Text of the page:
While dogs are generally considered the diggers of the animal kingdom, most cat owners know that cats like to dig around a bit, too.
Whether it’s in their litter box, outside in your garden, or in your potted plants, cats like to dig! They also like the scratch!
The reasons behind this behavior are mostly evolutionary. Historically speaking, digging is very important for feline survival (except for when they do it in your potted plants… that’s just annoying).
So, we’re here to answer the question: why do cats dig?
In this article, we’ll cover the following;
It’s important to remember that most feline behaviors are instinctual. That is, your cat really can’t help it!
While digging isn’t the most pleasant of kitty behaviors (it’s in the same category with marking and scratching), it is a primitive behavior that is deeply rooted in evolution.
Both kittens and adult cats will dig, and they’ll do it in a variety of places. Most cats will dig in their own litter box (and we’ll explain why later), and some cats enjoy digging outside, in plants inside your home, and even in their cat bed!
While digging can be problematic, especially if your cat is systematically killing all of your plants, the first step to curbing this instinct is understanding why your cat digs in the first place.
The most important reason why cats dig is that they are trying to hide their scent.
In the wild, leaving a scent trail is the prefect way to let a predator know where you are and where you’re headed! To avoid this, cats will often bury any “evidence” they leave behind, most commonly urine and feces.
If your cat is digging a hole in their litter, peeing in it, and then covering it up, they are trying to hide their scent. While it may seem a little silly to try and cover their tracks inside the safety of your home, your cat is reacting purely on an instinctual level.
While this can be annoying if they throw cat litter all over the place, you’re unlikely to be able to convince them to stop!
Cats will also hide their scent to disguise themselves when hunting. If a mouse can smell them from a mile away, your cat has no chance of catching one!
Cats will also dig to make themselves comfortable, like when they dig in their bed. Cats will sometime dig in their beds to create the perfect little indentation on which to sleep.
They’re definitely creatures of comfort!
Lastly, cats may dig because they are hunting (or at least pretending to hunt!) You’ve probably noticed that most cat play is actually feigned violence- they will “hunt” you, love bite, and run around like crazy. All of these behaviors are rooted in their deeply ingrained hunting instincts, and digging is no different!
If left to their own devices outside, cats are master hunters. They will dig around to find mice, snakes, and rabbits. Because their hunting instincts are so fine-tuned, they may mimic this behavior in your living room!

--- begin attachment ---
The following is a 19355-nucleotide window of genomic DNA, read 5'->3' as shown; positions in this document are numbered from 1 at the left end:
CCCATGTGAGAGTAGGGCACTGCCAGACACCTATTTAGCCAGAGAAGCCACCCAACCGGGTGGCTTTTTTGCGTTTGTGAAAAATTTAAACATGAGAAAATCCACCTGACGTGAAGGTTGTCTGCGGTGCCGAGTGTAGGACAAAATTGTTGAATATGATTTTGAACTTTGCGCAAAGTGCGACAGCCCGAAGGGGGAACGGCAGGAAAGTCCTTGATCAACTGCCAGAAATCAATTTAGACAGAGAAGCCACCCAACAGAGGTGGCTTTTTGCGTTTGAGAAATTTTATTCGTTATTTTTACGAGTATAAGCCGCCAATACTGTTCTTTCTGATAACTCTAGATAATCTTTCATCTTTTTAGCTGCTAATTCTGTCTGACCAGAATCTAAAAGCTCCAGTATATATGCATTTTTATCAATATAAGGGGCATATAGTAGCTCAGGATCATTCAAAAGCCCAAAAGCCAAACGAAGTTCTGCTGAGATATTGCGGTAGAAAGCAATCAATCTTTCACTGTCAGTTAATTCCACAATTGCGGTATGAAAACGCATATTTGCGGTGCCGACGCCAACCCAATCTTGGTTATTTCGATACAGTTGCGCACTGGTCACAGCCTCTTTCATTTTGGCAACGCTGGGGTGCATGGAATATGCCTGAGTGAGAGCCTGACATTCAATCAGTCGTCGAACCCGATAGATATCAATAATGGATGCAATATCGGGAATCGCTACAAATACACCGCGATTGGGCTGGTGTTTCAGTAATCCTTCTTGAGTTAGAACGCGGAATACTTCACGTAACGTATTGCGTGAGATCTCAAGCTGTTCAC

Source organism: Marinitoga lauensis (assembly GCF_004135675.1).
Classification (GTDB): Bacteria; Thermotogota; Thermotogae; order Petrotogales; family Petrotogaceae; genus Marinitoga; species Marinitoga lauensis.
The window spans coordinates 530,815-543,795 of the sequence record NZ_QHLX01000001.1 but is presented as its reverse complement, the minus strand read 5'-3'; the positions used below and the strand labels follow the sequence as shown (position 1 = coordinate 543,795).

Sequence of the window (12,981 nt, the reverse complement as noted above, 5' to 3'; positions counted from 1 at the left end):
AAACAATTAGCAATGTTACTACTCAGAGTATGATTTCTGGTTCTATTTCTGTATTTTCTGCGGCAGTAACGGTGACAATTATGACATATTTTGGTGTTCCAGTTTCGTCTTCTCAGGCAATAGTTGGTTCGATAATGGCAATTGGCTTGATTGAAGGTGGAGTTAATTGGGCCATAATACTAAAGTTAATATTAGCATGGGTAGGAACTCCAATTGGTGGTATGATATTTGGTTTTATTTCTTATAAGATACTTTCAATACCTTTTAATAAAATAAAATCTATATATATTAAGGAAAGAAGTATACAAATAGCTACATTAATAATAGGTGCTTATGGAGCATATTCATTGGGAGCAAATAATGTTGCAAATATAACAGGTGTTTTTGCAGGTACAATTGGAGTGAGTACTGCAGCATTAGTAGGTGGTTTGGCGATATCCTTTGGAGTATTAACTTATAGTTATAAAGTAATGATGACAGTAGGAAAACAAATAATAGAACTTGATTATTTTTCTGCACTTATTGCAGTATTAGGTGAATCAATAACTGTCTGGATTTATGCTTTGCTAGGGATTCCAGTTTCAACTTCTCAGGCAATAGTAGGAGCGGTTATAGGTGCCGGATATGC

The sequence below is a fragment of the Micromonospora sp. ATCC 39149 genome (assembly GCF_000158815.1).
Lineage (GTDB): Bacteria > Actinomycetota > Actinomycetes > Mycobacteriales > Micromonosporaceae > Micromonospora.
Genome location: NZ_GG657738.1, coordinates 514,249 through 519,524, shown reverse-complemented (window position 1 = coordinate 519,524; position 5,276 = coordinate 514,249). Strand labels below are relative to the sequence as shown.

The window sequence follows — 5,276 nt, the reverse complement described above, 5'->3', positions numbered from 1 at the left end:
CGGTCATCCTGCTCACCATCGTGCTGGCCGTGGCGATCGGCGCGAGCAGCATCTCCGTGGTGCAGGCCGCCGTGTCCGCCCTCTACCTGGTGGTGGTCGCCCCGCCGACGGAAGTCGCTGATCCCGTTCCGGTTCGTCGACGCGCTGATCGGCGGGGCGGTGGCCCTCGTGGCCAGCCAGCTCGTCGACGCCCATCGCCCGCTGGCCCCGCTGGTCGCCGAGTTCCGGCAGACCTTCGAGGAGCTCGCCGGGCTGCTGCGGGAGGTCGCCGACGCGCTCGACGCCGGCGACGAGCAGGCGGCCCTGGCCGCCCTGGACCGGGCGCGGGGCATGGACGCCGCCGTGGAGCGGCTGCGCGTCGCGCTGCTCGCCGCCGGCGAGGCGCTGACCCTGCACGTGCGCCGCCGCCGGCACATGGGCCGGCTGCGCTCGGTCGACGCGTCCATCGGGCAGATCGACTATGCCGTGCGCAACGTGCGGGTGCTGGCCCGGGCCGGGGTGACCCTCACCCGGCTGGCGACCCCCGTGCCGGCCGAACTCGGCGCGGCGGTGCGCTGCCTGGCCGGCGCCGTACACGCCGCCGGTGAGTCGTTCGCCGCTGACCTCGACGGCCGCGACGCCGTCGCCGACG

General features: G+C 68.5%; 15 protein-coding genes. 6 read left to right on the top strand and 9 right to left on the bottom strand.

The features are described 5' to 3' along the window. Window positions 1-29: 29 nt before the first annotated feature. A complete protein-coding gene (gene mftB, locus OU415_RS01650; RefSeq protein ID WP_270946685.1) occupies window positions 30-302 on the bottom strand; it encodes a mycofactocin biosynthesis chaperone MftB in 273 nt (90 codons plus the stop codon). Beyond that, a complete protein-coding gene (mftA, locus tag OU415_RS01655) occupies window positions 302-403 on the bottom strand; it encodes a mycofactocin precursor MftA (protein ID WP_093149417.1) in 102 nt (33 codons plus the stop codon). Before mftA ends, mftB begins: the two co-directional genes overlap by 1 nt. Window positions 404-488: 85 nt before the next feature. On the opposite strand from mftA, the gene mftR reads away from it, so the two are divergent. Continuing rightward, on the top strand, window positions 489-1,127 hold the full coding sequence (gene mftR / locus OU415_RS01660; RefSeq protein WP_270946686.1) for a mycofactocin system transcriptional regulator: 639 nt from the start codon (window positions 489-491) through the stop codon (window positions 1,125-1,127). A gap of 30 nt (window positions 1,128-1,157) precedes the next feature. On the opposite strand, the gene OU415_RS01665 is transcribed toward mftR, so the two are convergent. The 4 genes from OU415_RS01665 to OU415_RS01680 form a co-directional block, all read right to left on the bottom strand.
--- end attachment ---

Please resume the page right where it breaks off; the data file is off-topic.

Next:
This cat is very enthusiastically hiding their scent:
Cats generally dig right before and after they use the litter box, as well as at night. Because cats are nocturnal, they generally are most active at night when you’re asleep.
If you’ve ever woken up to find that your cat has dug up your houseplants overnight, you know what we mean!
Cats will dig in their beds when they feel especially safe and comfortable, while most other digging is either a sign that they are playing, hunting, or trying to hide their scent.
These cats found the perfect outlet for their digging instinct: the snow!
We get it- digging can be an annoying behavior in cats. In many cases, it’s best to leave them alone. If your cat is sending litter flying all over the place when they dig in their litter box, your best bet is to simply put down a mat or spread newspaper on the floor around the litter box to make it easier to clean up.
Trying to punish your cat for instinctual behavior, especially regarding their toilet habits, is likely to be unsuccessful and will just confuse and distress your cat.
If your cat is digging in inappropriate places, such as digging around in your potted plants, there are a couple of things you can try:
These kittens aren’t digging yet…but that potted plant doesn’t seem safe!
Another cat behavoir question you may have is why cats put their ears back. Find out here!
Is your cat a dogged digger? Have you found ways to keep your cat from digging in places where they shouldn’t? We want to hear about it! Let us know in the comments.
After moving to New York City from Rome, Italy, I began working in the nonprofit world. Despite my day job, my passion has always been animals, especially dogs and cats, and writing. What better way to combine the two? I’ve been a pet owner for 15 years, and my menagerie includes dogs, cats, hamsters and the occasional hermit crab. My beloved cat, Mozart, who I found as a newborn kitten, sparked my love for felines and is now nearly 15 years old. I am an enthusiastic volunteer at the local ASPCA, where I enjoy spending time with the cats and cleaning up after the dogs. I’ve been writing about pet ownership and care for the past five years.